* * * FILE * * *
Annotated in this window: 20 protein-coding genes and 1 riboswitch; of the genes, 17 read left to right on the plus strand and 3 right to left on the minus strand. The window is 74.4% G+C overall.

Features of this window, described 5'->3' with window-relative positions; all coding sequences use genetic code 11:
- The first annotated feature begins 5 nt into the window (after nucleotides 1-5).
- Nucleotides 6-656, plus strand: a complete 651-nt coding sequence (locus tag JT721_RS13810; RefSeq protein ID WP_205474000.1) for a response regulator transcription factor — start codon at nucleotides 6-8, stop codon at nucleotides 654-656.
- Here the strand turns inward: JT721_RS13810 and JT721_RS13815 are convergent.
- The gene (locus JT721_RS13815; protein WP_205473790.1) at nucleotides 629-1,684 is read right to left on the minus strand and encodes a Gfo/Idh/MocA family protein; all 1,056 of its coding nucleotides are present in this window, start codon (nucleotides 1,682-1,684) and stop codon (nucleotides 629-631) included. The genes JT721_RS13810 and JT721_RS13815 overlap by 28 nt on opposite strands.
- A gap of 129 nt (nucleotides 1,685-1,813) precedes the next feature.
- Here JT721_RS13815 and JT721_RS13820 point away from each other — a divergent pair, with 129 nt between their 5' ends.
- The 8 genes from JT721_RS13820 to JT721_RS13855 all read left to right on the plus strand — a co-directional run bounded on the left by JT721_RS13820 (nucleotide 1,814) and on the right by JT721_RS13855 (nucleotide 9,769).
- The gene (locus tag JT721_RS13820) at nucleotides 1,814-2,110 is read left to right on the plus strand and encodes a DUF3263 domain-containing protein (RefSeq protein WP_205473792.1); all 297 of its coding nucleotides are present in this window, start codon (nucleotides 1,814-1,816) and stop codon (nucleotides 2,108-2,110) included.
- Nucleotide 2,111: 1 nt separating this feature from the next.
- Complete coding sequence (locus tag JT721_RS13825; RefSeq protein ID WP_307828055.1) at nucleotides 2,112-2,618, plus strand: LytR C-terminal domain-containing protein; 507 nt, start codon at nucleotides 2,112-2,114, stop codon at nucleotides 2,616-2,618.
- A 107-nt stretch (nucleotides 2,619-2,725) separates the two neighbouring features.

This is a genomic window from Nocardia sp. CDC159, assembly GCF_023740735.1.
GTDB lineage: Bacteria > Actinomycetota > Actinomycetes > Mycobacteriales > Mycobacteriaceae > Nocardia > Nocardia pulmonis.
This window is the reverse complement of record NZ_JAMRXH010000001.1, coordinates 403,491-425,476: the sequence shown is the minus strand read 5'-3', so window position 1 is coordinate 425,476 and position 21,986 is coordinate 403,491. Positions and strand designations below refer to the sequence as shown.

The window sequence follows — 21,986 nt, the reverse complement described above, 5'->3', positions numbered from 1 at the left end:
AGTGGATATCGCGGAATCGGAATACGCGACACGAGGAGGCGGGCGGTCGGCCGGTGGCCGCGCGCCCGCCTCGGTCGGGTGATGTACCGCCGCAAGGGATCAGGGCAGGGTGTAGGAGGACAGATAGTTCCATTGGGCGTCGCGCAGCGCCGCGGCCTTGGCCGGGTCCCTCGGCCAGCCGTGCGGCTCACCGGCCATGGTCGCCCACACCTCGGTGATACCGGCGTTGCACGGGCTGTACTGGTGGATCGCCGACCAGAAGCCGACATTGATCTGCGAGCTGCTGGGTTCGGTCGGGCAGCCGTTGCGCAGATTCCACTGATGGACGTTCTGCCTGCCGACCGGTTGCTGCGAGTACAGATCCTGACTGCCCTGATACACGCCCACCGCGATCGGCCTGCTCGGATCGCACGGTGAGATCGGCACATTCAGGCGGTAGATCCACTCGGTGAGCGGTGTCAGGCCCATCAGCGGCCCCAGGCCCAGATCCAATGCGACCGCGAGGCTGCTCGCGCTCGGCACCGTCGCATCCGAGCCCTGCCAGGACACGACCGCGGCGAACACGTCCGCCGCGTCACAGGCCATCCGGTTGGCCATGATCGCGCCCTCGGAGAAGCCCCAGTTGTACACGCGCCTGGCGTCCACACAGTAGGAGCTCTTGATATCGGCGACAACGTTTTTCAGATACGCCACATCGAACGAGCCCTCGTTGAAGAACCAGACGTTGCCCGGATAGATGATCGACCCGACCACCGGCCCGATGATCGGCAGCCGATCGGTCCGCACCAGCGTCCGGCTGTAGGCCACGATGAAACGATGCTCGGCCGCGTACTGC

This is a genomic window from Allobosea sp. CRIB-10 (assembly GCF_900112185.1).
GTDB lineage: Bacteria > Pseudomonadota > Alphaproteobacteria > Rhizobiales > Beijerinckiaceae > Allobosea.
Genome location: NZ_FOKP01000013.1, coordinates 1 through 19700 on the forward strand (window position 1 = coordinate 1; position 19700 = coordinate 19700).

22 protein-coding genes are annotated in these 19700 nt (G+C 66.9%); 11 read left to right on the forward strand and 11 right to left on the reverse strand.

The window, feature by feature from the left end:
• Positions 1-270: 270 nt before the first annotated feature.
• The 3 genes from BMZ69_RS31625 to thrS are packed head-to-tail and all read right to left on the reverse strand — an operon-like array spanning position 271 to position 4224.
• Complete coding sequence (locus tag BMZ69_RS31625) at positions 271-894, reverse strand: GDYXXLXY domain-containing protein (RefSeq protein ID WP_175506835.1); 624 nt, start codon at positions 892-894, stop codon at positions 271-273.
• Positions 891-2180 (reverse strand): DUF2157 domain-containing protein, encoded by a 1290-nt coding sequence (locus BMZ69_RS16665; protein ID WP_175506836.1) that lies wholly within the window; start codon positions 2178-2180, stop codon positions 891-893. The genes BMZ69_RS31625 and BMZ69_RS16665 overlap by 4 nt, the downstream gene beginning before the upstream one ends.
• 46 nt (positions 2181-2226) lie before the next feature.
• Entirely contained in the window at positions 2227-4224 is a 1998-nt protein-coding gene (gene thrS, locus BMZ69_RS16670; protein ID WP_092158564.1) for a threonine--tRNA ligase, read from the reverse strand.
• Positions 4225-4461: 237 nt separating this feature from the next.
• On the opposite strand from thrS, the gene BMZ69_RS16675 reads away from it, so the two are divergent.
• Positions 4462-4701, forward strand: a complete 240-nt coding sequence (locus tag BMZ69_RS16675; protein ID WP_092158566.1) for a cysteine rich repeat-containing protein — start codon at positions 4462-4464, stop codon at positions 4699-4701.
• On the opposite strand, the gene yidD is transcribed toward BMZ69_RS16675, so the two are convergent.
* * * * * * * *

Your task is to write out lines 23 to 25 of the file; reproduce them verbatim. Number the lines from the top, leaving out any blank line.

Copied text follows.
The window, feature by feature from the left end:
• Positions 1-270: 270 nt before the first annotated feature.
• The 3 genes from BMZ69_RS31625 to thrS are packed head-to-tail and all read right to left on the reverse strand — an operon-like array spanning position 271 to position 4224.